Lighter Beef Stroganoff is a healthier twist on a rich and luxurious dish that has aristocratic origins. This lightened-up version, scaled for two servings, makes it perfect for today.
Beef stroganoff is a luxurious dish that makes a quick, comforting meal. What’s not to love about thin strips of tender beef and earthy Cremini mushrooms in a tangy sour cream sauce?
Origin of Beef Stroganoff:
A true classic, beef stroganoff has been around since the 1800s, when it is believed the chef for a prominent Russian general named Stroganov created it for a cooking competition. After the fall of imperial Russia, it became popular in Chinese hotels and restaurants. It caught on in the United States in the 1950s.
Because of beef stroganoff’s aristocratic origin, it’s customary to use tenderloin. However, beef tenderloin is pricey. Less expensive cuts of beef such as sirloin or flank steak will also work. Pork, turkey or chicken may be substituted for the beef.
Beef stroganoff has a reputation for being heavy. This version uses light sour cream, which works just as well as full-fat sour cream. Using a nonstick skillet allows you to use less fat in the cooking process.
How to temper sour cream:
When adding sour cream to hot liquid, it may curdle. With light sour cream, curdling is even more probable. The way to avoid this problem is to “temper” it first.
- Place the sour cream in a small bowl and stir in a small amount of the hot liquid. This increases the temperature of the sour cream so it doesn’t separate when it hits the hot liquid.
- Add the tempered sour cream right at the end of cooking because it shouldn’t boil.
In this country, beef stroganoff is traditionally served over egg noodles. For even more "healthy," use whole wheat noodles. Rice, mashed potatoes or mashed cauliflower are also an option. Serve with a green salad and steamed green vegetables.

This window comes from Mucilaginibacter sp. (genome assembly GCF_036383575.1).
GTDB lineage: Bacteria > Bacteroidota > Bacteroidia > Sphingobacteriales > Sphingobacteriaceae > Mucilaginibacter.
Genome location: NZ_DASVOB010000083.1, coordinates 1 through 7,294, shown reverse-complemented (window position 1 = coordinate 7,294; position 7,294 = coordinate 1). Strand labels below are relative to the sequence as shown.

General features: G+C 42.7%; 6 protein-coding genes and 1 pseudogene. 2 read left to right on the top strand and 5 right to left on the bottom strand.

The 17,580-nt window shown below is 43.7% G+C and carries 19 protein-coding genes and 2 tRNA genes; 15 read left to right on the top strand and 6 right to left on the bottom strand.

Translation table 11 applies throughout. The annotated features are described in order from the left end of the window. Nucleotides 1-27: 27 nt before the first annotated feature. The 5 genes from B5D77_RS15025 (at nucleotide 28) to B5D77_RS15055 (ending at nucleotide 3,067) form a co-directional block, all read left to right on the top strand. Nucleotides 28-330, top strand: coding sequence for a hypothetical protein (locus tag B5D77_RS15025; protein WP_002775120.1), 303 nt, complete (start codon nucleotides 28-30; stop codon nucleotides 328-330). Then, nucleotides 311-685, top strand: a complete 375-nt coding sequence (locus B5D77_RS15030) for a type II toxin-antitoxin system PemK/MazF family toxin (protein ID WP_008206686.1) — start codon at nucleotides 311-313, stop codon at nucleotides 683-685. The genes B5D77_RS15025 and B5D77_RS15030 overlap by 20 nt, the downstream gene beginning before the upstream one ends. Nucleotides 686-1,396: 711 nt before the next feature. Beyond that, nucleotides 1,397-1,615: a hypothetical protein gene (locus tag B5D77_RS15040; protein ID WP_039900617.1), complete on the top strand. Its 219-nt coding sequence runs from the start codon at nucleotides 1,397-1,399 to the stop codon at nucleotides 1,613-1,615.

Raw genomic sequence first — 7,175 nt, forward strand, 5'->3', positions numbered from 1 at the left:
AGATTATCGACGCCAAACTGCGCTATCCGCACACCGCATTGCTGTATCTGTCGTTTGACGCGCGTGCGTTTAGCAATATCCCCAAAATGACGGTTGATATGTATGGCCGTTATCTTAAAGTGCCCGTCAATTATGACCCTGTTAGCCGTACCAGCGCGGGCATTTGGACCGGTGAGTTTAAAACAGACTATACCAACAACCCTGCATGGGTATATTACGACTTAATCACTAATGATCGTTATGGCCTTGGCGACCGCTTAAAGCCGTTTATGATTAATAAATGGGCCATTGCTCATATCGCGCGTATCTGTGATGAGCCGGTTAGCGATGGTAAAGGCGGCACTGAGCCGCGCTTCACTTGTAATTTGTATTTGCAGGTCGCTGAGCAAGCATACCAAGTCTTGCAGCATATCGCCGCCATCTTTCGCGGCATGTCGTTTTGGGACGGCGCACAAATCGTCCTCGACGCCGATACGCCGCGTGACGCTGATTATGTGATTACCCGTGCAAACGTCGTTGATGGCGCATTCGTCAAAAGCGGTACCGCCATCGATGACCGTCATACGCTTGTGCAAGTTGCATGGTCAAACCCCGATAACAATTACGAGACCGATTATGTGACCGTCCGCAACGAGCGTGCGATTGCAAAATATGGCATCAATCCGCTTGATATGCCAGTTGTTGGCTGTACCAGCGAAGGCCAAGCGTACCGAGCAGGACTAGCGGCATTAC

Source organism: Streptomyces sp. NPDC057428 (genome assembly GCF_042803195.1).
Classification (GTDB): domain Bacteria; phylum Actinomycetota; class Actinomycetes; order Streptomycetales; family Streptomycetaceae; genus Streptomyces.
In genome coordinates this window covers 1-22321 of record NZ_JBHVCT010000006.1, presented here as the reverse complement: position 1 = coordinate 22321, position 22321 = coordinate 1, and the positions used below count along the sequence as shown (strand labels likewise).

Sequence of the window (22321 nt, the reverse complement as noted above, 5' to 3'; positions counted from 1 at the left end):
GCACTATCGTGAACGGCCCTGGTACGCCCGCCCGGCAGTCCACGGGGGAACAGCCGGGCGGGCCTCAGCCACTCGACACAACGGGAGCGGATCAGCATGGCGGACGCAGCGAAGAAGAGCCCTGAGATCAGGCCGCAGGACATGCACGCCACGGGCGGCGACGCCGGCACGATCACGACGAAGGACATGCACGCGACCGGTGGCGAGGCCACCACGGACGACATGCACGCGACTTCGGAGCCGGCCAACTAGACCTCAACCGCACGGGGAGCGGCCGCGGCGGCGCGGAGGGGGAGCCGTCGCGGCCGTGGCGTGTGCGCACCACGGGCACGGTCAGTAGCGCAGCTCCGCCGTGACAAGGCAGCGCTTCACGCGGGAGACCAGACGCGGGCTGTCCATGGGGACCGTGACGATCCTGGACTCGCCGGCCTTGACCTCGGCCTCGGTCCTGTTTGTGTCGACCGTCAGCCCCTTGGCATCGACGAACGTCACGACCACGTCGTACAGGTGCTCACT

More great beef recipes you'll love!
- Grilled Marinated Skirt Steak with Peperonata
- Buttery Blackened Steak Bites with Gorgonzola
- Indian-Style Beef Kabobs with Cilantro – Coconut Sauce
- Steak au Poivre and Broiled Lobster Tail with Roasted Asparagus
- Japanese Beef and Shishito Pepper Skewers
- Beef Tenderloin Fillets with Spinach Cambozola Stuffed Portobello Mushrooms and Red Wine Sauce
- Korean Braised Beef Short Ribs
Lighter Beef Stroganoff
- 1 tablespoon canola oil - divided
- 8 ounces beef tenderloin - thinly sliced and cut into strips
- Salt and freshly ground black pepper
- 2 teaspoons unsalted butter - divided
- 4 ounces baby Portobello mushrooms - (cremini) sliced
- ½ small onion - finely chopped (about ½ cup)
- 3 tablespoons all-purpose flour
- ½ cup dry white wine
- 1 cup chicken broth
- 1 cup beef broth
- 1 tablespoon tomato paste
- ½ cup light sour cream
- 1 tablespoon chopped fresh parsley
- 4 ounces yolk-free whole-grain egg noodles - cooked
- Heat 2 teaspoons oil in a non-stick skillet over medium-high heat.
- Season beef tenderloin strips with salt and black pepper. Add beef to skillet and brown 1-2 minutes per side. Transfer to a plate.
- Add 1 teaspoon butter to the pan. Add the mushrooms and brown, stirring often until softened and browned, about 2-3 minutes. Transfer to plate with the beef.
- Add remaining oil and butter to pan then add onion, reduce heat to medium-low and cook 4-5 minutes, stirring often or until onion has softened. Stir in flour and cook 1 minute.
- Add wine, stir, then slowly add chicken and beef broths along with tomato paste, whisking constantly.
- Bring back to a boil and cook 3-4 minutes or until thickened. Reduce heat to low.
- Place sour cream in a small bowl. Remove approximately ½ cup of the hot liquid and whisk into sour cream in small increments then transfer back to the pan along with beef and mushrooms.
- Heat through and stir in half the chopped parsley.
- Serve over egg noodles. Garnish with chopped parsley.
These are estimated values generated from a nutritional database using unbranded products. Please do your own research with the products you're using if you have a serious health issue or are following a specific diet.
Delicious! Even without mushrooms (though of course they are what makes the stroganoff classic. I did not use tomato paste at all. Having no white wine in the house, I used dry vermouth, which worked beautifully! Thanks!
Thanks, Emily! So glad you enjoyed and please stay in touch!